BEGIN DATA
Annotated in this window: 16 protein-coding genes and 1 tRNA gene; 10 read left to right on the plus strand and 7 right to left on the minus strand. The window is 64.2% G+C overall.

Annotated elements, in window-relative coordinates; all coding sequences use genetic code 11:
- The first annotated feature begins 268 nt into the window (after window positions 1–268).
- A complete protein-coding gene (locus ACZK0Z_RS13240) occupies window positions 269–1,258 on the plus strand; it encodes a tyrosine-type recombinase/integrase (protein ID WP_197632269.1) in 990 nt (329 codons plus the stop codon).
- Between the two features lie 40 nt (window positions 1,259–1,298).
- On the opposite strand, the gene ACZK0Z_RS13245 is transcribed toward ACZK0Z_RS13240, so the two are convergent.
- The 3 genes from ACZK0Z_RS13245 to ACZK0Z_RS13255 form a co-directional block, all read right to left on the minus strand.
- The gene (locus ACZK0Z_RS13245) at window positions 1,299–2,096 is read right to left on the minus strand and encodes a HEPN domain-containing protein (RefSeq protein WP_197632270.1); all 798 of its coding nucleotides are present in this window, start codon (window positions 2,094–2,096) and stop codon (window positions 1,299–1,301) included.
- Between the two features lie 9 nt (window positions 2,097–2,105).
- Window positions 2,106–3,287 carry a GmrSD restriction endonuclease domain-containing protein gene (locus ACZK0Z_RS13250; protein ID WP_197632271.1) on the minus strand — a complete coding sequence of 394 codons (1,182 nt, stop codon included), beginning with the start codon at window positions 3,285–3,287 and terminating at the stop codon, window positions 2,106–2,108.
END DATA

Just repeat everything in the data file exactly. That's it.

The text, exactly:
Annotated in this window: 16 protein-coding genes and 1 tRNA gene; 10 read left to right on the plus strand and 7 right to left on the minus strand. The window is 64.2% G+C overall.

Annotated elements, in window-relative coordinates; all coding sequences use genetic code 11:
- The first annotated feature begins 268 nt into the window (after window positions 1–268).
- A complete protein-coding gene (locus ACZK0Z_RS13240) occupies window positions 269–1,258 on the plus strand; it encodes a tyrosine-type recombinase/integrase (protein ID WP_197632269.1) in 990 nt (329 codons plus the stop codon).
- Between the two features lie 40 nt (window positions 1,259–1,298).
- On the opposite strand, the gene ACZK0Z_RS13245 is transcribed toward ACZK0Z_RS13240, so the two are convergent.
- The 3 genes from ACZK0Z_RS13245 to ACZK0Z_RS13255 form a co-directional block, all read right to left on the minus strand.
- The gene (locus ACZK0Z_RS13245) at window positions 1,299–2,096 is read right to left on the minus strand and encodes a HEPN domain-containing protein (RefSeq protein WP_197632270.1); all 798 of its coding nucleotides are present in this window, start codon (window positions 2,094–2,096) and stop codon (window positions 1,299–1,301) included.
- Between the two features lie 9 nt (window positions 2,097–2,105).
- Window positions 2,106–3,287 carry a GmrSD restriction endonuclease domain-containing protein gene (locus ACZK0Z_RS13250; protein ID WP_197632271.1) on the minus strand — a complete coding sequence of 394 codons (1,182 nt, stop codon included), beginning with the start codon at window positions 3,285–3,287 and terminating at the stop codon, window positions 2,106–2,108.